May 4, 2019
|
By Jasmine Gibson

EL Support Lesson

All About Rectangles

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This lesson can be used as a pre-lesson for the Shapes for year one!Lesson plan.
GradeSubjectView aligned standards
This lesson can be used as a pre-lesson for the Shapes for year one!Lesson plan.
Academic

Students will be able to identify and build rectangles.

Language

Students will compare and describe different rectangles with content-specific vocabulary using sentence frames, visuals, and peer support.

(2 minutes)
  • Gather students together for the start of the lesson.
  • Ask students to form a RectangleWith their hands by joining their fingers together. Tell students to repeat, RectangleAfter you.
  • Tell students to think of other shapes that they know, and create a list of shapes on the board
  • Explain that today they will be learning about what makes a rectangle the same as and different from other shapes.
(5 minutes)
  • Create and display a T-chart labeled "Rectangle" and "Not a Rectangle." Include visuals to support emerging readers (e.g., a rectangle and then other shapes or a rectangle with a line over it).
  • Place the RectangleVocabulary Card on the board and describe the attributes to the class using the visual as a guide (e.g., a rectangle always has four sides, two long and two short).
  • Show the remaining shape (circle, square, triangle) Vocabulary Cards one at a time and ask students to give you a thumbs up if the shape is a rectangle, and a thumbs down if the shape is not a rectangle.
  • Model finding rectangles in the classroom or identifying rectangles using the real world shapes you collected prior to the lesson.
  • Tell students that rectangles can come in many different sizes and colors, but all rectangles have four sides, two short and two long.
(5 minutes)
  • Ask students to turn and talk with a partner to share how they knew which shapes were rectangles.
  • Invite students to share their thinking with the group. If needed, prompt students to notice that rectangles have exactly four sides and four Corners, the place where two lines meet.
  • Tell students to raise four fingers, and count the sides on one of the rectangle examples. Show them an example of a shape that is not a rectangle because it does not have four sides (two long and two short) and four corners.
(20 minutes)
  • Explain that students will be working with a partner to create rectangles using pipe cleaners.
  • Model the activity by choosing a long pipe cleaner. Demonstrate bending the pipe cleaner to create corners to make the sides of a rectangle, as time allows show students how to join pipe cleaners together to create additional rectangles. If pipe cleaners are not available students can build rectangles with popsicle sticks, straws, clay, or on paper.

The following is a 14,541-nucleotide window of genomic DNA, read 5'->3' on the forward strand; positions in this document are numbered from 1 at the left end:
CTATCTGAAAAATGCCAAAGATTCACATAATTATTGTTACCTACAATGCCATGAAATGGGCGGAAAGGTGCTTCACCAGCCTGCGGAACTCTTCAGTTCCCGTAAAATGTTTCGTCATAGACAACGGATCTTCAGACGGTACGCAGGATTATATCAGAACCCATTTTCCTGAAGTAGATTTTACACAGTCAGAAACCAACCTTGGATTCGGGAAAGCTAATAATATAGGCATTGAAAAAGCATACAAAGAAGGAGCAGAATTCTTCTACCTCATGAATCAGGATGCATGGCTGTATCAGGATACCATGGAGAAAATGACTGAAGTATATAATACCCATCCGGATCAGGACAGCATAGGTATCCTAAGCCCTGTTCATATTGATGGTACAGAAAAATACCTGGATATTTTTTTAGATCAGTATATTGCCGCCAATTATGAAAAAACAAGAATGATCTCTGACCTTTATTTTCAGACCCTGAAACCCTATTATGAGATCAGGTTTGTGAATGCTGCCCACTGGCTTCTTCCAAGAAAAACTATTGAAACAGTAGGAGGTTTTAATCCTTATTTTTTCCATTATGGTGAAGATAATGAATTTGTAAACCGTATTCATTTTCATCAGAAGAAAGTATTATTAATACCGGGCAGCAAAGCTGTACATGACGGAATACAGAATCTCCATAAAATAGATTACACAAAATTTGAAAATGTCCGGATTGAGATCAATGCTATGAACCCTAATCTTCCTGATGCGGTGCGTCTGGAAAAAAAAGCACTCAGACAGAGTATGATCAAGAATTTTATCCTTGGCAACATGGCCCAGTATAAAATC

• Use a think aloud to reflect on your shape. Ask, "What makes this a rectangle?" Remind students that all rectangles have four sides (two long and two short) joined by four corners.
  • Diplay the sentence frames, "A rectangle has ____." Model using the sentence frames to describe the rectangle.
  • Pass out materials for students to use. Encourags students to create different sized rectangles using different sizes of pipe cleaners. Ask students to describe the triangles using the sentence frames.

Beginnning

  • Work in a teacher-led small group to sort the shape cards.
  • Pair students together at various levels of English-language proficiency. Pair ELLs with supportive, English-proficient peers.

Advanced

  • Invite students to build additional shapes. Ask students to compare the shapes to determine what is different and what is the same as a rectangle.
(5 minutes)
  • Circulate around the room to check student progress. Are students able to accurately create a rectangle?
  • Ask guiding questions to assess student understanding, such as "What shape is this? How do you know? What do all rectangles have?"
(3 minutes)
  • Gather students back together and ask students to hold up one of the rectangles that they made. Have students show you on their fingers how many sides a rectangle has.
  • Ask students to think about other shapes they could make with pipe cleaners. Have students turn and talk to share a the name of another shape they could build (e.g., square or triangle). Prompt students to recognise that triangles and squares both have straight sides, like rectangles and could be created using the pipe cleaners.

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